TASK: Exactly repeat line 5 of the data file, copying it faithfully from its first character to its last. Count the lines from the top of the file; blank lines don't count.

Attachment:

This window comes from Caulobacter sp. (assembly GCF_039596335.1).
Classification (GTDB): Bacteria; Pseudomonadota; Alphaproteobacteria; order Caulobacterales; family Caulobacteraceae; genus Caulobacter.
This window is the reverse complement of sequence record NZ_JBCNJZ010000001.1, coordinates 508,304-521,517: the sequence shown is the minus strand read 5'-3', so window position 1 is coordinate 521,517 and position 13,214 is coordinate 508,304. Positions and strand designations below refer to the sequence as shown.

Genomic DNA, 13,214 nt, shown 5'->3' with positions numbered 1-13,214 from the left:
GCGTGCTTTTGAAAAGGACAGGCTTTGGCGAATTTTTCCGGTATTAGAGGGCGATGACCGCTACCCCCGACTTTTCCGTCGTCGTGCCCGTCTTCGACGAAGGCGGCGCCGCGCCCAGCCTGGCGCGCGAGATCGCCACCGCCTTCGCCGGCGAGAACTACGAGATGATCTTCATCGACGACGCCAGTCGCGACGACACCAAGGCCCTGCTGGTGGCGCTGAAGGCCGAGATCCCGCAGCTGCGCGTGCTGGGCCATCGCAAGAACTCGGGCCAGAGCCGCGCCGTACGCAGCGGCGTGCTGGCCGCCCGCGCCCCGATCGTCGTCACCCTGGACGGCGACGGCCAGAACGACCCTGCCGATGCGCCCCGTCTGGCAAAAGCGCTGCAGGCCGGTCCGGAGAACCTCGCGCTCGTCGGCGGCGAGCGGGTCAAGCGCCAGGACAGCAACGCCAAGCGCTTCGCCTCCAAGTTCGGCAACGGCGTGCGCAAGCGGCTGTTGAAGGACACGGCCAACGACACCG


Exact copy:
GCGTGCTTTTGAAAAGGACAGGCTTTGGCGAATTTTTCCGGTATTAGAGGGCGATGACCGCTACCCCCGACTTTTCCGTCGTCGTGCCCGTCTTCGACGAAGGCGGCGCCGCGCCCAGCCTGGCGCGCGAGATCGCCACCGCCTTCGCCGGCGAGAACTACGAGATGATCTTCATCGACGACGCCAGTCGCGACGACACCAAGGCCCTGCTGGTGGCGCTGAAGGCCGAGATCCCGCAGCTGCGCGTGCTGGGCCATCGCAAGAACTCGGGCCAGAGCCGCGCCGTACGCAGCGGCGTGCTGGCCGCCCGCGCCCCGATCGTCGTCACCCTGGACGGCGACGGCCAGAACGACCCTGCCGATGCGCCCCGTCTGGCAAAAGCGCTGCAGGCCGGTCCGGAGAACCTCGCGCTCGTCGGCGGCGAGCGGGTCAAGCGCCAGGACAGCAACGCCAAGCGCTTCGCCTCCAAGTTCGGCAACGGCGTGCGCAAGCGGCTGTTGAAGGACACGGCCAACGACACCG